Naproxen Warning Unjustified, Say FDA Experts
Report Linking Aleve to Heart Attacks Unnecessarily Scared Public
WebMD News Archive
Feb. 18, 2005 - A report last year that linked the pain killer naproxen to
heart attacks unnecessarily scared the public, experts charged Friday.
FDA advisory panel members reviewing the safety of the arthritis drug Vioxx
and similar drugs accused National Institutes of Health officials of acting
irresponsibly when they stopped a study testing the drugs Naproxen is sold under
many brand names, including Aleve and Naprosyn.
The NIH halted the trial, called ADAPT, after data suggested that naproxen
raised the risk of heart attack and stroke in study patients.
An earlier study showed that Celebrex had similar risks.
NIH Director Elias A. Zerhouni, MD, released a statement saying that the
trial was being stopped "as a precautionary measure to ensure the safety of
the study's participants" and that the researchers made their decision
based on the risk/benefit analysis specific to this trial.
But one ADAPT researcher told the panel Friday that naproxen's effect on
heart risk was "barely significant" and that the study was not stopped
because of safety concerns. Instead, officials halted the trial because of a
concern that questions on the safety of
and related drugs would
make study participants reluctant to take their medications and damage the
integrity of the study.
"There seemed little practical choice but to do so," said
Constantine Lyketsos, MD, a Johns Hopkins University researcher who was part of
the ADAPT study team. Some study patients had already begun to resist taking
their drugs, and study directors became fearful that patients would "vote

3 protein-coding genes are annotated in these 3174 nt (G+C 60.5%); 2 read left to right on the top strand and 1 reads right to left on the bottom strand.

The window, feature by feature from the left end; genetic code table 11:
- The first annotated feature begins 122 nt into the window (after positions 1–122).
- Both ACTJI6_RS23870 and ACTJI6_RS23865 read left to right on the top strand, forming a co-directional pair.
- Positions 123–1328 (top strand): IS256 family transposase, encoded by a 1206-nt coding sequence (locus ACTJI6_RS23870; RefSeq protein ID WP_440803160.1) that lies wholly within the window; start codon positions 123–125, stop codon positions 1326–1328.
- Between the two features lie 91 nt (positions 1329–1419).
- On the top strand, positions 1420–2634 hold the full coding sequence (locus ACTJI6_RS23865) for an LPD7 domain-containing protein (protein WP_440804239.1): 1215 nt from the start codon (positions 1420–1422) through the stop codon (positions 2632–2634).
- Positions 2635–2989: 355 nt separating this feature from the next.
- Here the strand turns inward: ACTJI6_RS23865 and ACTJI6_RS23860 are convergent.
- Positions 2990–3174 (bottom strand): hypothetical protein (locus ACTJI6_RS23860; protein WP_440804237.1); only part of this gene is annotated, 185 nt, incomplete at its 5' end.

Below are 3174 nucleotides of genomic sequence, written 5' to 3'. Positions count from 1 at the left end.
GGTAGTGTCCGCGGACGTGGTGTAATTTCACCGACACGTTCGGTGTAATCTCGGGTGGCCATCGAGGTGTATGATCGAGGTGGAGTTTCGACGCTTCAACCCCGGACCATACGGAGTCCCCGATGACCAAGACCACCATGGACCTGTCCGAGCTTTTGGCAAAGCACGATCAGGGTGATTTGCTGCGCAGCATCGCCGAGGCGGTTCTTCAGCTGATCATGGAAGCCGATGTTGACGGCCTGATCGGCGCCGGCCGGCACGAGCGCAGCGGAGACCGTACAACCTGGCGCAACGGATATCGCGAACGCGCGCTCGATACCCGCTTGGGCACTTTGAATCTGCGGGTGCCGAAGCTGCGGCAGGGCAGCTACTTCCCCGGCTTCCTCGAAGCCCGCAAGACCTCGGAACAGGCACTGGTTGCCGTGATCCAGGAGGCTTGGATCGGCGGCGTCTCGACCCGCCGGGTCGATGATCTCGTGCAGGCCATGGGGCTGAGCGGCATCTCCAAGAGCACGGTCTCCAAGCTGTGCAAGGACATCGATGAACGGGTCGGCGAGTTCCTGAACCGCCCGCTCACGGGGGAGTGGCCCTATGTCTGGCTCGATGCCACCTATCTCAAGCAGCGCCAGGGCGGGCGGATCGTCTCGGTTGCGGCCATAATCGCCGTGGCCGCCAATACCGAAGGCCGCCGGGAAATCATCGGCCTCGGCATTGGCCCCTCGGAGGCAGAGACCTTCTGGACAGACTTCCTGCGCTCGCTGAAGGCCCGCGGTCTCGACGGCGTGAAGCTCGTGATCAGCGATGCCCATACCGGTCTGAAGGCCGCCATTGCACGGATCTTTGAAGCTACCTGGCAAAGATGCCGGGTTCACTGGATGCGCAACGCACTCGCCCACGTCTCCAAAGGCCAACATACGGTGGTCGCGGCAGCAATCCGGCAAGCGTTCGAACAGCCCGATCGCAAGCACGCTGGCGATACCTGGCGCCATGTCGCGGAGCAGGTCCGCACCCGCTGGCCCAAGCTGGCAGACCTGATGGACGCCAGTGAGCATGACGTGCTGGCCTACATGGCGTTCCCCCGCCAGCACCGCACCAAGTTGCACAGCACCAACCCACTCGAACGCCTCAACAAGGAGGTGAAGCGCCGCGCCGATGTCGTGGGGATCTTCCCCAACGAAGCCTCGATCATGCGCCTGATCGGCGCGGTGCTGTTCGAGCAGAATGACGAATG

with their feet" and stop participating altogether.
"We feared further erosion" of the study, he said.
Lyketsos also said that study leaders faced an ethical dilemma of continuing
with an Alzheimer's prevention study with no expected immediate benefit to
patients, given possible safety concerns with Celebrex, Vioxx, and similar
drugs, called Cox-2 inhibitors.
FDA experts harshly criticized the NIH's announcement, saying that it
potentially scared millions of naproxen patients despite some pervious data
suggesting that the drug may actually be safer for the heart than Cox-2
Studies have suggested that naproxen may carry a lower heart risk than Cox-2
drugs, but researchers remain unsure of its heart safety since it has never
been tested against a placebo.
The announcement "had the effect that was the equivalent of screaming
'fire' in a crowded auditorium," said Steven Nissen, MD, a panel member and
medical director of The Cleveland Clinic.
Nissen said he and other cardiologists were forced to field calls from
hundreds of frightened patients who had read media reports of naproxen's
"It caused a panic that was unnecessary, and it shouldn't have happened,
and I hope it doesn't happen again," said Nissen. "We can't do business